Now Sammy Jay knew perfectly well that Reddy Fox had no thought of taking a nap but was hiding there to try to catch Johnny Chuck. And Sammy knew that Farmer Brown's boy could hear him scream, and that he knew that when Sammy screamed that way it meant there was a fox about. Sitting in the top of the apple-tree, Sammy could see Farmer Brown's boy starting for the old orchard, with Bowser the Hound running ahead of him.

Farmer Brown's boy had no gun, so Sammy knew that no harm would come to Reddy, but that Reddy would get a dreadful scare; and that is what Sammy wanted, just out of pure mischief. So he screamed louder than ever.

Reddy Fox lost his temper. He sat up and called Sammy Jay all the bad names he could think of. He forgot where he was. He told Sammy Jay what he thought of him and what he would do to him if ever he caught him.

Sammy Jay kept right on screaming. He made such a noise that Reddy didn't hear footsteps coming nearer and nearer. Suddenly there was a great roar right behind him. "Bow, wow, wow! Bow, wow, wow, wow!"--just like that.

Reddy was so frightened that he didn't even look to see where he was jumping, and bumped his head against the apple-tree. Then he started for the Green Forest, with Bowser the Hound at his heels.

Sammy Jay laughed till he lost his breath and nearly tumbled off his perch. Then he flew away, still laughing. He thought it the greatest joke ever.

Farmer Brown's boy had followed Bowser the Hound into the old orchard.

"I wonder what a fox was doing up here in broad daylight," said he, talking to himself. "Perhaps one of my hens has stolen her nest down here, and he has found it. I'll have a look, anyway."

So he walked on down to the far corner of the old orchard, straight to the place from which he had seen Reddy Fox jump. When he got there, of course he saw Johnny Chuck's new house right away.

"Ho!" cried Farmer Brown's boy. "Brer Fox was hunting Chucks. I'll keep my eye on this, and if Mr. Chuck makes any trouble in my garden, I'll know where to catch him."


Ever since Farmer Brown's boy and Reddy Fox had found his new house in the far corner of the old orchard, Johnny Chuck had been worried. It was not that he was afraid for himself. Oh, my, no! Johnny Chuck felt perfectly able to take care of himself. But there was Polly Chuck! He was terribly afraid that something might happen to Polly Chuck. You see she was not big and strong like him, and then Polly Chuck was apt to be careless. So for a while Johnny Chuck worried a great deal.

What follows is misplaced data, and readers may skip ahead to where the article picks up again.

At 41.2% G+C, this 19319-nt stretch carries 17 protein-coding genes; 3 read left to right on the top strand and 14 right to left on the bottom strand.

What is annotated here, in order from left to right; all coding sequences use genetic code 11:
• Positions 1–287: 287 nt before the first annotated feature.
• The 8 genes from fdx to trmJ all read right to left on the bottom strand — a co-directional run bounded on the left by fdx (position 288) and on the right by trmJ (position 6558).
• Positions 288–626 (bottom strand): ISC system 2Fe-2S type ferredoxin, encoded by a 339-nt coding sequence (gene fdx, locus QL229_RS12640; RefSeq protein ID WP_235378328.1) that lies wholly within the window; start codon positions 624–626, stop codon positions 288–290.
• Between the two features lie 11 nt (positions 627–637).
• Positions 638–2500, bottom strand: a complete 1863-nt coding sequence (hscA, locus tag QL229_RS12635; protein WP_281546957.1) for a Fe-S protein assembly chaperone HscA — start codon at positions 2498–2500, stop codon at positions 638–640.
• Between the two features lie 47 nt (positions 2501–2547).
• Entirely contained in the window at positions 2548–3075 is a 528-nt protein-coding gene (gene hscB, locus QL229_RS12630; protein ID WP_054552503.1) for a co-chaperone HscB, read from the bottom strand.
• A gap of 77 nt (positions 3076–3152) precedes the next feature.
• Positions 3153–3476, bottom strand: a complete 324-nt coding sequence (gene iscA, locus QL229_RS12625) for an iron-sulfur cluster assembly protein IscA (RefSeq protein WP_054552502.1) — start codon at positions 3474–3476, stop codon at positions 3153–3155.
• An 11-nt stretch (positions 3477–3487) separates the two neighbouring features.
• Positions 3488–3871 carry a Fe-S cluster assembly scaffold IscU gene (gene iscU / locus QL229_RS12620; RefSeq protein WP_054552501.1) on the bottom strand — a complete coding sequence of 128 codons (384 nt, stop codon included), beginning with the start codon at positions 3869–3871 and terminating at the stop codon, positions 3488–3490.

But Reddy Fox didn't come again in daytime. You see Bowser the Hound had given him such a scare that he didn't dare to. He sometimes came at night and sniffed hungrily at Johnny Chuck's doorway, but Johnny and Polly were safe inside, and this didn't trouble them a bit. And Farmer Brown's boy seemed to have forgotten all about the new house. So after a while Johnny Chuck stopped worrying so much. The fact is Johnny Chuck had something else to think about. He had a secret. Yes, Sir, Johnny Chuck had a secret.

Sammy Jay came up to the old orchard almost every morning. His sharp eyes were not long in finding out that Johnny Chuck had a secret, but try as he would he could not find out what that secret was. Whatever it was, it made Johnny Chuck very happy. He would come out on his doorstep and smile and sometimes give a funny little whistle of pure joy.

It puzzled Sammy Jay a great deal. He couldn't see why Johnny Chuck should be any happier than he ever was. To be sure it was a happy time of year. Everybody was happy, for it was spring-time, and the Green Forest and the Green Meadows, even the Old Pasture, were very lovely. But somehow Sammy Jay felt sure that it was something more than this, a secret that Johnny Chuck was keeping all to himself, that was making him so happy. But what it was, Sammy Jay couldn't imagine. He spent so much time thinking about it and wondering what it could be, that it actually kept him out of mischief.

One morning Johnny Chuck came out, looking happier than ever. He chuckled and chuckled as only a happy Chuck can. Then he did foolish things. He kicked up his heels. He rolled over and over in the grass. He whistled. He even tried to sing, which is something no Chuck can do or should ever try to do. Then suddenly he scrambled to his feet, carefully brushed his coat, and tried to look very dignified. He strutted back and forth in front of his doorway, as if he was very proud of something. There was pride in the very way in which he took each step. There was pride in the very way in which he held his head. It was too much for Sammy Jay.

"What are you so proud about, Johnny Chuck?" he demanded, in his harsh voice, "If I didn't have a better looking coat than you've got, I wouldn't put on airs!"